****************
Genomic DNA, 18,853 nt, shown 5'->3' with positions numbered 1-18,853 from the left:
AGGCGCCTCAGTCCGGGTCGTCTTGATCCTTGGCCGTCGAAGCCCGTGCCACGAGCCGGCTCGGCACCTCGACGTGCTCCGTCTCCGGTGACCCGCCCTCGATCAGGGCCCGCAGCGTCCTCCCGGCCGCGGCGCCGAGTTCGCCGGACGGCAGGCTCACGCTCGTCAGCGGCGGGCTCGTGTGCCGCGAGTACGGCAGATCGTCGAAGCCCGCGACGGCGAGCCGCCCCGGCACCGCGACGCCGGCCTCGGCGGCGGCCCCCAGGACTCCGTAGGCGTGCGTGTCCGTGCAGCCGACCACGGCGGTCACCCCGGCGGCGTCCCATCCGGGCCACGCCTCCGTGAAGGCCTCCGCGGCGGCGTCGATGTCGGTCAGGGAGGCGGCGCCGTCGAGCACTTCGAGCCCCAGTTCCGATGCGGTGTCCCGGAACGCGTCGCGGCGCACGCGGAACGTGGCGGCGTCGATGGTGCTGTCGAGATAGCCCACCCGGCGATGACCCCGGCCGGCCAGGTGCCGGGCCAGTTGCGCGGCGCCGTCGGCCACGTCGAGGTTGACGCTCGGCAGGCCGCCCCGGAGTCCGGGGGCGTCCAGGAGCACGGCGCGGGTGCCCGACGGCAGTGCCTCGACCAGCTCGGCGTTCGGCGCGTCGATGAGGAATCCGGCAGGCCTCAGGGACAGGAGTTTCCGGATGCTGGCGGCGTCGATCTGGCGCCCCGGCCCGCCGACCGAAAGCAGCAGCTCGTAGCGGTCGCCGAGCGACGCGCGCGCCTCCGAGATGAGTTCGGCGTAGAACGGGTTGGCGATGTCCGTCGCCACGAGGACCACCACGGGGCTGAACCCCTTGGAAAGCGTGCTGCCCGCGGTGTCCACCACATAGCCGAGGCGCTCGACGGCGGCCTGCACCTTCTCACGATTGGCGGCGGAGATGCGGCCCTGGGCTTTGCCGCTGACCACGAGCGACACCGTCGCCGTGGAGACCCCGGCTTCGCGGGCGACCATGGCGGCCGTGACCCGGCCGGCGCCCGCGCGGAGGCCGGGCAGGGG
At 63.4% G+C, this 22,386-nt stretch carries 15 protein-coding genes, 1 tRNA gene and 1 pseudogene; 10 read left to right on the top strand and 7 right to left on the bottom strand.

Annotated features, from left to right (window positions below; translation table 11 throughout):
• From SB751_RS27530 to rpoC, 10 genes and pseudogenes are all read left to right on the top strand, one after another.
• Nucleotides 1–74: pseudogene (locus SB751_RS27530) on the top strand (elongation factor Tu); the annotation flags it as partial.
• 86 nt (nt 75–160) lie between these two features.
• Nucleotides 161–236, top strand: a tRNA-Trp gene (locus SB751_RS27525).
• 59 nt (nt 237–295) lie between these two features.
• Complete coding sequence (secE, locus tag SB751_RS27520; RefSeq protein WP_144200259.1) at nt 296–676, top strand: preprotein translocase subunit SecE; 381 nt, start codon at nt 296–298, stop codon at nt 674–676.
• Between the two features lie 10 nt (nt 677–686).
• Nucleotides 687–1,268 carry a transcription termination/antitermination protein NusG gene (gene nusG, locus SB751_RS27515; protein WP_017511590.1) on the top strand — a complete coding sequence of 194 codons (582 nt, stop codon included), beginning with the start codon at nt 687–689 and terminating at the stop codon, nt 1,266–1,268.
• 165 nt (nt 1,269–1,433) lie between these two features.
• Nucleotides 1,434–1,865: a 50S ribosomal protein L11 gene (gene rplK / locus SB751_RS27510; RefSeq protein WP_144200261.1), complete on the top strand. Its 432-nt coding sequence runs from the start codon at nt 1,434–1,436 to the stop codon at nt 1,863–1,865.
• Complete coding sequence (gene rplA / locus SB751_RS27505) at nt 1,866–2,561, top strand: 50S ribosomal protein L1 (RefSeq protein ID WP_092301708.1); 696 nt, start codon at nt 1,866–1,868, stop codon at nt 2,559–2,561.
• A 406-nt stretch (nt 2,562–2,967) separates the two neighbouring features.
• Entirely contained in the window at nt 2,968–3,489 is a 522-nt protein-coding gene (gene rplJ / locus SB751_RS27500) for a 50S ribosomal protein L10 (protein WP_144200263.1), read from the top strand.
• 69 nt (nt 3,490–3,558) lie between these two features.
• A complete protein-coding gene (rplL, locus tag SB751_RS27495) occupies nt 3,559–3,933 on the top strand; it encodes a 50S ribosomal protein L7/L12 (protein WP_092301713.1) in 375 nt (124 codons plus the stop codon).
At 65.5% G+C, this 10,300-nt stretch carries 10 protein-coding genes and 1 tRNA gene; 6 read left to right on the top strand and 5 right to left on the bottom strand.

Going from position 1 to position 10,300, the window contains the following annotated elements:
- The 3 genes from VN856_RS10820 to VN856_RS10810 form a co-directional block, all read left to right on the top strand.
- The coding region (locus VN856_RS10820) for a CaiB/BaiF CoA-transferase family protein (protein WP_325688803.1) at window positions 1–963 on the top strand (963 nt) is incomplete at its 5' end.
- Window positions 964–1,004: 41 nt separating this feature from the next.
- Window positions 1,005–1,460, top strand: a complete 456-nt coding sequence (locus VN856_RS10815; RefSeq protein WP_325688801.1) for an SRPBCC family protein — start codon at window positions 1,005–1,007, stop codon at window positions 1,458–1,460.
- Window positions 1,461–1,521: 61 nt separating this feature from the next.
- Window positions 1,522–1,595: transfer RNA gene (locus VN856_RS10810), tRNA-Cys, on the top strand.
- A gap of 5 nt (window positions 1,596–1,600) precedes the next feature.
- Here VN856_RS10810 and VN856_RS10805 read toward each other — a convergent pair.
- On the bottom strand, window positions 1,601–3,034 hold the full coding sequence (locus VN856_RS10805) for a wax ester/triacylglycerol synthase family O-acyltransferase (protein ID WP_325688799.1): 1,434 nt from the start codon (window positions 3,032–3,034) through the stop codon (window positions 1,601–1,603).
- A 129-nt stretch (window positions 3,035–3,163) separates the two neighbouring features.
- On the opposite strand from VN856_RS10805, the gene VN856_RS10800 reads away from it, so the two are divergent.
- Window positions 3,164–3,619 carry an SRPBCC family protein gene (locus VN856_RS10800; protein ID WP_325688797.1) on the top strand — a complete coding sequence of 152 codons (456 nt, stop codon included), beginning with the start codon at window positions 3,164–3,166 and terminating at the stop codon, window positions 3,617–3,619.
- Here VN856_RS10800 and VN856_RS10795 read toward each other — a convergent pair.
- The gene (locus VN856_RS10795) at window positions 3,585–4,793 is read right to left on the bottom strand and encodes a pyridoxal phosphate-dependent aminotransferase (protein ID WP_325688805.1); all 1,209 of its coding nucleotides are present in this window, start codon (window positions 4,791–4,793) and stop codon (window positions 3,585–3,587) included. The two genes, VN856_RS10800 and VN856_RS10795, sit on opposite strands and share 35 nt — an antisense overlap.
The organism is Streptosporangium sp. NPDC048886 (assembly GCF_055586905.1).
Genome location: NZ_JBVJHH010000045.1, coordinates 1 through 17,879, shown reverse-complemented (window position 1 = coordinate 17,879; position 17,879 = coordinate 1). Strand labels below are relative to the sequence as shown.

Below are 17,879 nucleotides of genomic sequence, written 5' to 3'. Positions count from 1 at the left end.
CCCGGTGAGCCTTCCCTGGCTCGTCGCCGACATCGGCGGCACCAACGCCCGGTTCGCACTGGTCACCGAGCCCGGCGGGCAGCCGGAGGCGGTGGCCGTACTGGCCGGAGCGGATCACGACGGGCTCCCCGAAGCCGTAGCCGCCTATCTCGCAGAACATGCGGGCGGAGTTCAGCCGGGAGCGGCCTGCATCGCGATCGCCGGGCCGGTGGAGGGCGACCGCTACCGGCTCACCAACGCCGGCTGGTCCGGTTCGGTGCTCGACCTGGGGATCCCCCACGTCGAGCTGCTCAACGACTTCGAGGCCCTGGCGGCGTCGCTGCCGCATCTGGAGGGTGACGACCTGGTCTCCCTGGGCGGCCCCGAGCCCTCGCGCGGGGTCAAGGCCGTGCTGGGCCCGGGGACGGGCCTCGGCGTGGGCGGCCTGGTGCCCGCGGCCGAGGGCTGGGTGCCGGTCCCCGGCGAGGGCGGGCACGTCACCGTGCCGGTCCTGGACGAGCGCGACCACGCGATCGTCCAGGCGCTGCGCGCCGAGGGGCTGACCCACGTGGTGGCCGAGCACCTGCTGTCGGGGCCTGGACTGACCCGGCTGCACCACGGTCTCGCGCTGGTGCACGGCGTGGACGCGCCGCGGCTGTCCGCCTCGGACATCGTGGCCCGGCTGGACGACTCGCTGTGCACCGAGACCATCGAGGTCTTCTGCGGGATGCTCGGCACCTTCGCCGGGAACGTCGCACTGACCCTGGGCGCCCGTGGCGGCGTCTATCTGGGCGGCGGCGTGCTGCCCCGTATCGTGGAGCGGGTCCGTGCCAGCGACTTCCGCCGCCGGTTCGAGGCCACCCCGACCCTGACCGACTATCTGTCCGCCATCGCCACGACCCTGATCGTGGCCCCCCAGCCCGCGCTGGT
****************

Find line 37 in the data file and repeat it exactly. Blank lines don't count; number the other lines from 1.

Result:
Genome location: NZ_JBVJHH010000045.1, coordinates 1 through 17,879, shown reverse-complemented (window position 1 = coordinate 17,879; position 17,879 = coordinate 1). Strand labels below are relative to the sequence as shown.